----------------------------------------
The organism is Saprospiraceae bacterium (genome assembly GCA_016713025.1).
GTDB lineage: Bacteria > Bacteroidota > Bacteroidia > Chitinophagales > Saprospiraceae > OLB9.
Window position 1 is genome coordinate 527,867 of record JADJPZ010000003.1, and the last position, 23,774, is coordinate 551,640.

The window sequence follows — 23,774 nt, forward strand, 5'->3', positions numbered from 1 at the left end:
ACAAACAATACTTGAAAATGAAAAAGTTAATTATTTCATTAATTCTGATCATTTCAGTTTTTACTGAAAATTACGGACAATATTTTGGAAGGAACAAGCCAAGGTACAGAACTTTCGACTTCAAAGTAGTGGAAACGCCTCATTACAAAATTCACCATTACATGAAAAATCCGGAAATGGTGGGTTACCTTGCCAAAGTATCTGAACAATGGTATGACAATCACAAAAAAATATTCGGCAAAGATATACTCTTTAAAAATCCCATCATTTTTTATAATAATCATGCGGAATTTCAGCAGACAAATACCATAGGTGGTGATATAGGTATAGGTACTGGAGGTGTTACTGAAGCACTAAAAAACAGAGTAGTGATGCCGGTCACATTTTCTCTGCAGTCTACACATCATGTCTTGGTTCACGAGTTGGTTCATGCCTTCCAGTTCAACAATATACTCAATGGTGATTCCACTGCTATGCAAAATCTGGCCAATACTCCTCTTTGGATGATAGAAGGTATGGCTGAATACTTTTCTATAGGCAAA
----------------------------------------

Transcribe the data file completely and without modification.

The organism is Saprospiraceae bacterium (genome assembly GCA_016713025.1).
GTDB lineage: Bacteria > Bacteroidota > Bacteroidia > Chitinophagales > Saprospiraceae > OLB9.
Window position 1 is genome coordinate 527,867 of record JADJPZ010000003.1, and the last position, 23,774, is coordinate 551,640.

The window sequence follows — 23,774 nt, forward strand, 5'->3', positions numbered from 1 at the left end:
ACAAACAATACTTGAAAATGAAAAAGTTAATTATTTCATTAATTCTGATCATTTCAGTTTTTACTGAAAATTACGGACAATATTTTGGAAGGAACAAGCCAAGGTACAGAACTTTCGACTTCAAAGTAGTGGAAACGCCTCATTACAAAATTCACCATTACATGAAAAATCCGGAAATGGTGGGTTACCTTGCCAAAGTATCTGAACAATGGTATGACAATCACAAAAAAATATTCGGCAAAGATATACTCTTTAAAAATCCCATCATTTTTTATAATAATCATGCGGAATTTCAGCAGACAAATACCATAGGTGGTGATATAGGTATAGGTACTGGAGGTGTTACTGAAGCACTAAAAAACAGAGTAGTGATGCCGGTCACATTTTCTCTGCAGTCTACACATCATGTCTTGGTTCACGAGTTGGTTCATGCCTTCCAGTTCAACAATATACTCAATGGTGATTCCACTGCTATGCAAAATCTGGCCAATACTCCTCTTTGGATGATAGAAGGTATGGCTGAATACTTTTCTATAGGCAAA